The Implantable Lamp (A3024A) is powered by a BR1225 lithium primary cell. Its nominal voltage is 2.7 V and its nominal capacity is 48 mA-hr. It cannot be recharged, and we anticipate that its capacity when providing 10 mA will be closer to 24 mA-hr, because its nominal discharge current is only 30 μA. The A3024A provides 30 mA at 5.0 V for its lamp using a 90% efficient inductive boost regulator. But the battery's internal resistance is of order 40 Ω, and this resistance limits the continuous lamp current to 8.2 mA. The A3024A is equipped with a 1-mF capacitor bank in parallel with the battery, and this capacitor bank allows the boost regulator to flash the lamp for up to 10 ms. The volume of the capacitor bank is roughly the same as the volume of the battery. When we flash the lamp for 10-ms bursts every 100 ms, the battery voltage drops to 1.8 V as it provides an average current of 10 mA. We expect this current to exhaust the battery in 2.4 hrs.
The LIR1220 lithium-ion secondary cell is slightly thinner than the BR1225, has nominal output voltage 3.6 V, output resistance only 2 Ω, and can be re-charged. With its low output resistance, it can supply continuous power to the lamp without the need for a capacitor bank. Its capacity, however, is only 8 mA-hr. Consider instead the PP031012AB lithium-ion battery with capacity 19 mA-hr. Its rectangular shape occupies only 0.25 ml, compared to the 0.31 ml of the circular BR1225. When flashing the lamp 10 ms out of every 100 ms, the battery voltage will remain close to 3.6 V, and the battery will need to supply an average of only 5 mA to the boost regulator. The battery's capacity is 19 mA-hr at a discharge current of 20 mA. Here our average current is 5 mA but the peak current is 50 mA. We expect a slight decrease in capacity as a result, perhaps to 15 mA-hr. Even so, we can flash the lamp for 3.0 hrs with this battery, compared to 2.4 hrs with the BR1225. Furthermore, we can turn on the lamp continuously, although we should be aware that doing so will reduce our battery capacity.
The Implantable Sensor with Lamp (ISL), as we specified in our Technical Proposal, will combine a subcutaneous transmitter, an implantable lamp, and a microprocessor into one circuit that may be implanted in a rat. We are aiming to keep its volume less than 4 ml. Suppose we equip the ISL with a TE382030 battery pack. Its volume is 2.3 ml (30 mm × 20 mm × 3.8 mm), which leaves us 1.7 ml for the circuit, which will be sufficient because we no longer need space for a capacitor bank. The battery has capacity 150 mA-hr when delivering 150 mA continuously. It could flash the lamp with current 30 mA for 10 ms out of every 100 ms for 30 hrs, or it could turn the lamp on continuously for 3.0 hrs. Alternatively, with some lower-resistance lamp leads, we could increase the lamp current to 50 mA, thus boosting the optical power at the fiber tip, and we would still be able to turn on the lamp continuously for 1.8 hrs.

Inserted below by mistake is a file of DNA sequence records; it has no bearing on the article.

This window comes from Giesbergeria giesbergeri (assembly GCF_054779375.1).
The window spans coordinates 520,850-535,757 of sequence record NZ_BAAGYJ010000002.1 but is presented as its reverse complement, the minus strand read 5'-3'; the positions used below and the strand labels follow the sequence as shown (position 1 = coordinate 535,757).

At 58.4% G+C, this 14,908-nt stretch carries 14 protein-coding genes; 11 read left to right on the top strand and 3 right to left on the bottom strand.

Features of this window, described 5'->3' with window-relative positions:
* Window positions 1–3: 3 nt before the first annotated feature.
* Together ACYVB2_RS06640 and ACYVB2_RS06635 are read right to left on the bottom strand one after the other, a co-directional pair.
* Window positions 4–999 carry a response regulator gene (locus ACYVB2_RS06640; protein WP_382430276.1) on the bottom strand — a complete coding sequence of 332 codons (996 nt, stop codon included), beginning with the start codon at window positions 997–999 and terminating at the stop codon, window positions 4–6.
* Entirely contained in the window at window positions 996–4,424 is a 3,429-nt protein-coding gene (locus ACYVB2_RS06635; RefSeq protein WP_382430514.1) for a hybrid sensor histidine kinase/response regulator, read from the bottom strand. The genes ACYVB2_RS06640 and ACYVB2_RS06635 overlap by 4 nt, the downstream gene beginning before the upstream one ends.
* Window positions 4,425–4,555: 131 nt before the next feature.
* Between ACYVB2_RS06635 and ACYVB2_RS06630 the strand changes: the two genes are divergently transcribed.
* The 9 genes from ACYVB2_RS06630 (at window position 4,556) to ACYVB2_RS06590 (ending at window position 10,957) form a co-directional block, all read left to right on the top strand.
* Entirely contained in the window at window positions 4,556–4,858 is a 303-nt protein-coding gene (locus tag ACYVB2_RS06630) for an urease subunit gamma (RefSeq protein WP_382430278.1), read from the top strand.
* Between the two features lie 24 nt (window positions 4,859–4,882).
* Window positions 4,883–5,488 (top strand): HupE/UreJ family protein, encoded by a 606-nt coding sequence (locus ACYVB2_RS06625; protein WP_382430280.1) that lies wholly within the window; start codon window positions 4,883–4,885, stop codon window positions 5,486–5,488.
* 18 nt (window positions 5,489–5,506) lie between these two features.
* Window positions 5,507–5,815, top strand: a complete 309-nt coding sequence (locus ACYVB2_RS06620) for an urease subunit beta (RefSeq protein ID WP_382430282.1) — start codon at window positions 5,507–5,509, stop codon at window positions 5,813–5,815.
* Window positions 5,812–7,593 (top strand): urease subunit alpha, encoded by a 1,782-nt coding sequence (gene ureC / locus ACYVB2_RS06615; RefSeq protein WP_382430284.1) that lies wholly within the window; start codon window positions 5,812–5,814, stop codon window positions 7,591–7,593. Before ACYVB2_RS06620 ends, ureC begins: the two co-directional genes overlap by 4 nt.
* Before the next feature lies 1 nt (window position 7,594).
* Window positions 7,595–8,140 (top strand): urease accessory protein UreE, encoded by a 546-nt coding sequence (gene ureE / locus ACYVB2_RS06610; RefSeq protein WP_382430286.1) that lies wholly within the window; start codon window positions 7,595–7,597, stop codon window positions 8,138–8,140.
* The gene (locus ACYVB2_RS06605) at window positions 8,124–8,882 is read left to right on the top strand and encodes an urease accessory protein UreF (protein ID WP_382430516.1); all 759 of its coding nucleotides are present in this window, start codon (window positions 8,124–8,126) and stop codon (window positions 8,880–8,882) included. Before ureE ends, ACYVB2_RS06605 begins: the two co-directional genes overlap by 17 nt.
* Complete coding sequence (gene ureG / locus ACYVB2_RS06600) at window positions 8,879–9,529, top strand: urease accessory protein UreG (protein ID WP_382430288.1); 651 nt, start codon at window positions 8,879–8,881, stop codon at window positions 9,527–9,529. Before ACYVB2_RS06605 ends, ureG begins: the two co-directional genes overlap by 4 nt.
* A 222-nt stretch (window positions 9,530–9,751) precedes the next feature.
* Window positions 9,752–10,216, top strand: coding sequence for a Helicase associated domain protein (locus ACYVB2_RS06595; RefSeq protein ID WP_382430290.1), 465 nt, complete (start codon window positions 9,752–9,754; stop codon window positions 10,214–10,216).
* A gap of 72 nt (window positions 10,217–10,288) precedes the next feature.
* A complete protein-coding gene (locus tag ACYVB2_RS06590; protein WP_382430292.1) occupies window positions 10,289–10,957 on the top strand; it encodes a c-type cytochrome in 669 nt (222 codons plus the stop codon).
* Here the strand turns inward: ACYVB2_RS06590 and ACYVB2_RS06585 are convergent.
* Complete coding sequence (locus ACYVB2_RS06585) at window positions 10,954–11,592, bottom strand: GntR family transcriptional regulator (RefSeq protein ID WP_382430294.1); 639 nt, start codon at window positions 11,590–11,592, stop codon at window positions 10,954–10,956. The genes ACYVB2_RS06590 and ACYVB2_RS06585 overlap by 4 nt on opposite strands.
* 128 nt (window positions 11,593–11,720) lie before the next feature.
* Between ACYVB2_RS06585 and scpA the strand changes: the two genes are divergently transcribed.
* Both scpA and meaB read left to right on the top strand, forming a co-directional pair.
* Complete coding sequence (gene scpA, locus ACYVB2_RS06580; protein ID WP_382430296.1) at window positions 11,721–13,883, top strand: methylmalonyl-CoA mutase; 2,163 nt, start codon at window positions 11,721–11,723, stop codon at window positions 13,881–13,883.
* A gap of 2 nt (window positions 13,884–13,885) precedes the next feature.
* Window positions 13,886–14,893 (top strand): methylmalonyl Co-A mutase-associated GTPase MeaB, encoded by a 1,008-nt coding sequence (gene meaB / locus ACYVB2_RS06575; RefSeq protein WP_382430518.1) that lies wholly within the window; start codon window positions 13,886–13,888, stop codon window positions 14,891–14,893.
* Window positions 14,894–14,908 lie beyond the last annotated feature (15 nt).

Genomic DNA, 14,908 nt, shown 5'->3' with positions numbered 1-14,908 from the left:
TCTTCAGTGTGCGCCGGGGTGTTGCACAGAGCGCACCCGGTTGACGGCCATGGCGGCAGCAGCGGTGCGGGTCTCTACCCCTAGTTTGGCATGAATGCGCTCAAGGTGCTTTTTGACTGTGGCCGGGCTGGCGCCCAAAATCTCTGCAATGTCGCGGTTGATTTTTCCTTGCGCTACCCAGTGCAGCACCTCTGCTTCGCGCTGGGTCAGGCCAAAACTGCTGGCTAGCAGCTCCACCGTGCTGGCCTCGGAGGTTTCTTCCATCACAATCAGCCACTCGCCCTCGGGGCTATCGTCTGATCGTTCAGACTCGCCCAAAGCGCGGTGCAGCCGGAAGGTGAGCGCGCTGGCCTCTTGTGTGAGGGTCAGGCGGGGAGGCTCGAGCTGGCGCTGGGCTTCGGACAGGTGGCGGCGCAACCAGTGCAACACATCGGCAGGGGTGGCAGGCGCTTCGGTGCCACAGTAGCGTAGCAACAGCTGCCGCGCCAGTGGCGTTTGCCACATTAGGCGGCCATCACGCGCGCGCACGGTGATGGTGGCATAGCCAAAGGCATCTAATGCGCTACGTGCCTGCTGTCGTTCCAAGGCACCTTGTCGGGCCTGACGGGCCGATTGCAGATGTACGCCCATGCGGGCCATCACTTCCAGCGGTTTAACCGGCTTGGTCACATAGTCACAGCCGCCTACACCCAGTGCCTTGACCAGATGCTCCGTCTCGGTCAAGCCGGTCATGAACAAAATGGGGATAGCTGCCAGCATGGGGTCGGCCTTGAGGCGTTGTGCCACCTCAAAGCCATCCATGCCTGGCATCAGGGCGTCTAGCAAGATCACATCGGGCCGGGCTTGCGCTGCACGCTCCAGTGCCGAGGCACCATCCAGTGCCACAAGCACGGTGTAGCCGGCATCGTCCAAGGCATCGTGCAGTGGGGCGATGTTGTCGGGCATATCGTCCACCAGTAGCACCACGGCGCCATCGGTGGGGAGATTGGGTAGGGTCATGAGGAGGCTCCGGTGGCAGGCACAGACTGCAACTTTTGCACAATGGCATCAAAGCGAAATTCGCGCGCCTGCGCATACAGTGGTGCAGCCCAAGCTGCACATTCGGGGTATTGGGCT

Lithium-ion batteries discharge themselves slowly. Even if we draw no current from them, they lose roughly 5% of their charge in the first month and 2% per month thereafter. This self-discharge, combined with their lower total capacity compared to the lithium primary cells, will shorten their shelf-life to a few months. If we could recharge the batteries before implantation, we could be sure of obtaining the maximum operating life after implantation. If we could recharge the battery while it is implanted, we could greatly extend the duration of our experiments.
The head fixture of the ISL offers us an opportunity to recharge a battery while implanted. Suppose we contrive to place upon the head fixture a sufficiently small, two-way, water-resistant socket. In addition to the L+ and L− leads required by the lamp, we run a B+ lead to the battery positive terminal on the ISL circuit. The B+ and L− wires connect to the two-way socket in the head fixture. When we want to recharge the battery, we connect two flexible leads with pins on the end to the head fixture. These leads in turn connect to an especially-designed battery charger, which we connect to our LWDAQ. The charger measures the resistance of the charging leads and monitors the battery voltage during a rapid charge cycle that will take roughly one hour to complete.
In both the mouse-sized Implantable Lamp and the rat-sized Implantable Sensor with Lamp, it appears that the lithium-ion battery pack provides us with a smaller, longer-lasting, and more capable power supply, even if we do not recharge them. Thus we believe we should switch to lithium-ion batteries for the ISL development regardless of whether or not we can devise a way to recharge the batteries while implanted. Furthermore, we will add a single pad to the ISL circuit that will allow connection to the battery positive terminal, so we can re-charge the battery before encapsulation, and allow for the possibility of recharging through a separate B+ lead to the head fixture.
UPDATE: [24-APR-13] We take an old cell-phone lithium-ion battery and solder wires to its terminals. This is a PBR-55D by Pantech, capacity 1000 mA-hr with nominal voltage 3.7 V. We use a 10 Ω power resistor as a load and a bench power supply as a charger. We have no difficulty charging and discharging the battery, and we find its output resistance to be 1.0 Ω. Further investigation reveals that the standard quick-charge time for lithium-ion batteries is 2.5 hrs. We begin with constant current charging at 0.5C/hr, where C is the battery capacity. When the battery voltage reaches 4.2 V, we switch to constant voltage charging until the charge rate drops to 0.05C/hr.